New University of Wisconsin Athletic Director Chris McIntosh picks up where his mentor left off
In July, McIntosh replaced the retiring Barry Alvarez as athletic director.
This story starts in summer 1994, at a house in Pewaukee.
University of Wisconsin–Madison head football coach Barry Alvarez and his offensive line coach, Bill Callahan, were there to offer an athletic scholarship to Pewaukee High School senior-to-be Chris McIntosh, a physically imposing — if unpolished — offensive lineman.
The coaches were riding high, and why not? Earlier that year, the Badgers won their first-ever Rose Bowl. Now they expected a verbal commitment from McIntosh (the official signing day was still months away). Instead, McIntosh — admittedly a bit naïve about the process — asked Alvarez, “Why would I commit now?”
The coach replied: “Wouldn’t it be nice if you went into your senior year knowing that if you got hurt, we would [still] honor your scholarship?”
The next day, by phone, McIntosh verbally committed to the Badgers.
Here, the story takes a turn.
Early in his senior season in Pewaukee, McIntosh tore the anterior cruciate ligament in his knee, requiring surgery. Worse, he developed a staph infection in his femur bone, requiring the self-administration of IV antibiotics and a three-week stay at University Hospital in Madison.
“I lost 45 pounds,” McIntosh says. “I think I came closer than I’d like to admit to losing part of my leg.”
Alvarez came to the hospital to visit.
“I was really sick,” McIntosh says. “When he left that room, he had to be thinking, ‘There’s a waste of a scholarship.’ ”
But on signing day, the scholarship offer was still there. “In the face of all that,” McIntosh says, “he stood by his word. He delivered what he promised.”
In the end, everybody won. McIntosh recovered and went on to spend a Hall-of-Fame-clinching four years on the Badgers’ offensive line. For Alvarez, there would be more Rose Bowl appearances — and a celebrated last act as director of UW Athletics.
In July, 27 years to the month after that 1994 verbal commitment, McIntosh replaced the retiring Alvarez as athletic director.
If McIntosh has profoundly personal reasons for wanting to carry on and burnish his predecessor’s legacy, he knows it won’t be easy.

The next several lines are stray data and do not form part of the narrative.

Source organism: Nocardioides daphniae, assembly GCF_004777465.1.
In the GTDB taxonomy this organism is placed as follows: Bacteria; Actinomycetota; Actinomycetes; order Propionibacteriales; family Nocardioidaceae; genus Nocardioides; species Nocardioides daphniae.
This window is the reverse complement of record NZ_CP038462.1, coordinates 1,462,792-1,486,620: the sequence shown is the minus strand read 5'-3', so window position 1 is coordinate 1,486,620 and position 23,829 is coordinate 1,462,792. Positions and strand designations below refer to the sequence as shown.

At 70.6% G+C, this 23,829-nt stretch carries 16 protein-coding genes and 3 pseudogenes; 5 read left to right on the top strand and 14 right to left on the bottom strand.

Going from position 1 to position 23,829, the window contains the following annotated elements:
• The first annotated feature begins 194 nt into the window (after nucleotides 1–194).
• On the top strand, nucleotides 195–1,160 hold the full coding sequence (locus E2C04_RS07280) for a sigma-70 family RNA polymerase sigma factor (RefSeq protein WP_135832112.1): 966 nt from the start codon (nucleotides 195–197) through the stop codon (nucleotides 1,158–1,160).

“The challenges we face today,” McIntosh says, “are as significant as those we faced at any time in our history. They’re different, but they’re as significant as the challenges Pat Richter faced in 1989.”
That year, the incoming athletic director had a moribund football program and a multimillion-dollar budget deficit.
Today, McIntosh leads a department still dealing with the financial impact of the pandemic, just as college sports experience a seismic shift in how student athletes may profit from their name, image and likeness — with more such changes on the way.
“It will be important for us to understand how we will fit and be successful,” McIntosh says, “while holding true to our values, in what is likely to be a completely different landscape of college athletics.”
McIntosh’s background suggests an ability to adapt.
It dates to at least seventh grade in Pewaukee, when a sudden, 6-inch growth spurt (to 6 feet, 6 inches) led to his first knee surgery and the realization he was through with basketball. McIntosh took up wrestling. By his junior year in high school, he was a state champion.
“I think it was what I accomplished in wrestling that really put me on the radar of the [Badgers] football staff,” he says.
McIntosh’s four seasons as a Badger included individual honors (consensus All-American) and team accomplishments (two Rose Bowl wins). Ron Dayne broke the NCAA career rushing record behind McIntosh and his offensive linemates.
McIntosh’s abiding memory, however, is not of any awards or even victories. It’s of those teammates. The bar for offensive linemen at UW–Madison is set high. McIntosh learned from the older guys and then passed the expectation on in turn.
“I think the culture that exists, the bond that exists in a room of linemen, is unique,” he says.
On the field, it’s a grind — demanding and repetitive. Linemen must work in concert. Inches matter.
“Nobody notices us unless we make a mistake,” McIntosh says; but here, too, Dayne — who didn’t relish attention — went out of his way to credit his blockers.
“Pretty special,” McIntosh says.
McIntosh was a first-round NFL draft pick, but his pro career became another pivot point when a neck injury forced an early retirement. He turned to business — real estate and startups related to health and wellness — and he and his wife, Deann, started a family that now includes three children.
McIntosh may have stuck with business — they were living in Colorado — if he hadn’t been inducted into the UW Athletic Hall of Fame and returned to Madison for the 2014 ceremony.
“When I came back,” he says, “it stirred up all kinds of old feelings and memories. I think it was the first time I really realized the effect this place had on me.”
McIntosh joined the department that year; by 2017, he was Alvarez’s deputy athletic director. His duties ranged over business partnerships, government affairs and — most recently — diversity and inclusion issues.
If he worked hard, well, McIntosh had never forgotten that distant day in 1994 when Alvarez honored his verbal commitment for a scholarship.
“I wanted to make sure Barry was being supported on the back end of his career the same way he supported me on the front end of my playing career,” McIntosh says.
With the torch now passed, McIntosh plans to hit the ground running.
“I believe these new challenges will necessitate [that] we up our game and come up with creative solutions,” he says. “That’s the exciting part about accepting this role at this time.”
Doug Moe is a Madison writer and a former editor of Madison Magazine. Read his blog, “Doug Moe’s Madison,” on madisonmagazine.com.
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